Ford Stock: The No.1 Reason to Be Bullish on Ford Motor Company
Ford Stock is Another “Not As Bad As You Think” Opportunity
Despite the company’s solid performance, Ford Motor Company (NYSE:F) stock hasn’t really been a hot commodity. Year-to-date, Ford stock has dropped nearly 10%.
The thing is, Ford is a very different company compared to what it was 10 years ago. And, once it proves that, it can handle all the challenges facing the auto industry in the future, Ford stock could get renewed interest from investors.
That is, Ford stock could be another great candidate for what I call a “not as bad as you think” opportunity. Let me explain.
Like any U.S. automaker, Ford has to address a big investor concern: how the company will handle the next economic downturn.
Last year, U.S. auto sales reached a new record of 17.47 million vehicles. However, as much as we hope everything is only going to go well from now on, the reality is that the economy moves in cycles. At some point in the future, there will be a downturn. And since auto sales are very pro-cyclical, automakers could see their business decline when the next downturn hits. Just take a look of what happened to them last time we had a recession.
And that concern is one of the reasons why many investors are hesitant to put their money into automakers, even though their business has been booming. In Ford’s case, despite tremendous growth over the past several years, investors are only willing to pay $7.00 for $1.00 of the company’s earnings.
Here’s the thing, though: when the next downturn hits, Ford might not be as vulnerable as markets seem to suggest.
Despite selling hundreds of thousands of vehicles every month, Ford is now a much nimbler company. For instance, when the demand for small cars declined last year, Ford swiftly cut a shift of workers at its Michigan small car plant. (Source: “Ford to Lay Off 700 Workers at Plant Making Small Cars, Hybrids,” Bloomberg, April 23, 2015.)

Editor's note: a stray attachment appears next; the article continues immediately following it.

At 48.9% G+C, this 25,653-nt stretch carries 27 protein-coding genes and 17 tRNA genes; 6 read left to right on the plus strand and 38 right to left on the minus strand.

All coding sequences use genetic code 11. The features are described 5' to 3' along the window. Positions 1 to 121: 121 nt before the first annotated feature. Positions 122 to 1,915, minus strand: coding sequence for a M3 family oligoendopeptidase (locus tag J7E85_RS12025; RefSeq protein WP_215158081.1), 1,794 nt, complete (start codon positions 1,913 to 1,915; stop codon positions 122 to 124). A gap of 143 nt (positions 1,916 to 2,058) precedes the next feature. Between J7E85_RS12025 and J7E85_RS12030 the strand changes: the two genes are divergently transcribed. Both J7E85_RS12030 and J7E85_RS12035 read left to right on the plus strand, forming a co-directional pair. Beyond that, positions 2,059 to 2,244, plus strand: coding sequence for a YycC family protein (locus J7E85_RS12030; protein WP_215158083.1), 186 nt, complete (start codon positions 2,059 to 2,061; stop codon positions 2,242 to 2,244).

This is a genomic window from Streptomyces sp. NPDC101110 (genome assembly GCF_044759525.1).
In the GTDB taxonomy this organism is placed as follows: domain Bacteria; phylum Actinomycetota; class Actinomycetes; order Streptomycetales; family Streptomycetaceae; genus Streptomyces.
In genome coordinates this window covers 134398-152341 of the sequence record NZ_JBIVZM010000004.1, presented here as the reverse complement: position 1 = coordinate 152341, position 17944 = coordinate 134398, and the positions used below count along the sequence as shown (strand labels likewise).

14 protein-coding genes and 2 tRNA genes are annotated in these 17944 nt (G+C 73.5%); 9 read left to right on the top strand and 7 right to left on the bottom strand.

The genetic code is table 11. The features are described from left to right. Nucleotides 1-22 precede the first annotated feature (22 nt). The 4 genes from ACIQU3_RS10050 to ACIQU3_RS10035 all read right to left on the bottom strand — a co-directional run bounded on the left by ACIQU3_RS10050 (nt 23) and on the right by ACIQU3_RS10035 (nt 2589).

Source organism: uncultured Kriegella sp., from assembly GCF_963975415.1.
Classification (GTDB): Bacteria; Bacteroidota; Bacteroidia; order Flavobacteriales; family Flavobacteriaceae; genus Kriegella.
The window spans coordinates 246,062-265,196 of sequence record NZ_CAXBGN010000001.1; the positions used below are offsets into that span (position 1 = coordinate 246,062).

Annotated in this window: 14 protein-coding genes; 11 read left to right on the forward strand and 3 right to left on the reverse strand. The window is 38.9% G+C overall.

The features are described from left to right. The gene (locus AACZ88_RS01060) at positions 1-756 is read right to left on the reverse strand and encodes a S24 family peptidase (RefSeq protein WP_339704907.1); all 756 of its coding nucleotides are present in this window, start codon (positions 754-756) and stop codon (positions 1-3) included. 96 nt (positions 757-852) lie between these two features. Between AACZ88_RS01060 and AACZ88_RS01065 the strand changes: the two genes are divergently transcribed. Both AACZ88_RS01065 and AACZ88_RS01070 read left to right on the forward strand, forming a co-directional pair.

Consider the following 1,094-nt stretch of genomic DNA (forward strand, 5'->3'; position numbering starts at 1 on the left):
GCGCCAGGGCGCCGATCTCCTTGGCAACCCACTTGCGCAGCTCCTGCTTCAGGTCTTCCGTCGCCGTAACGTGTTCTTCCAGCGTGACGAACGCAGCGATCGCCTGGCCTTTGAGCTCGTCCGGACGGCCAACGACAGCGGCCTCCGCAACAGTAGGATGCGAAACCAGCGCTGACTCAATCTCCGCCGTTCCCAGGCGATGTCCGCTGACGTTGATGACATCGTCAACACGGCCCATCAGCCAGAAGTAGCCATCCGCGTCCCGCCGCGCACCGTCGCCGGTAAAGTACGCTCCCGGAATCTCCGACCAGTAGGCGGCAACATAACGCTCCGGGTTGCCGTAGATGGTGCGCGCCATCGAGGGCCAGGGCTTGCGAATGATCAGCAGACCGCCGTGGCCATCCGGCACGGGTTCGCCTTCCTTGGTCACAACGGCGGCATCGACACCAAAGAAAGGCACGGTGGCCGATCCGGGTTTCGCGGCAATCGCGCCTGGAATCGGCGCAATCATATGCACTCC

Moreover, according to Ford’s chief financial officer, Bob Shanks, the company could stay profitable even if auto sales drop by 30%. He said that, in such a scenario, Ford could cut its costs by $3.0 billion in the first year, with $1.0 billion coming from manufacturing operations.
“We would adjust production to fit demand and do that very, very quickly,” he said. (Source: “Ford Says It Could make Money If U.S. Auto Sales Fell 30%,” Bloomberg, March 22, 2016.)
Of course, the macroeconomy is not the only thing that the Dearborn, Michigan-based automaker has to deal with. Ford is also facing a new industry trend, with almost every car company developing self-driving cars. What would happen to Ford, and Ford stock, once autonomous cars change the transportation industry?
Well, on that front, Ford is not standing still. The company is not just developing a car with an autopilot mode. Rather, it is working on a high-volume, fully autonomous, SAE-level-4-capable vehicle for ride-sharing service. (Source: “Ford Targets Fully Autonomous Vehicle For Ride Sharing In 2021; Invests In New Tech Companies, Doubles Silicon Valley Team,” Ford Motor Company, August 16, 2016.)
Ford has set a target date of 2021 to deliver fully autonomous vehicles. It is the first automaker to announce a target date for such an endeavor.
Don’t Forget Ford Stock’s Dividends
At the end of the day, keep in mind that, other than being a bet for the future, Ford stock is also rewarding investors with generous dividends. The company pays $0.15 per share on a quarterly basis, giving Ford stock an annual dividend yield of 4.72%.
While not all high-yield dividend stocks are safe bets, Ford seems to be well prepared for the macroeconomic shocks, as well as the potential revolution brought by self-driving cars in the future. This is why Ford stock could be a great “not as bad as you think” play. Once the market realizes that the company can perform better than it thought, investors might be willing to put higher valuations on F stock.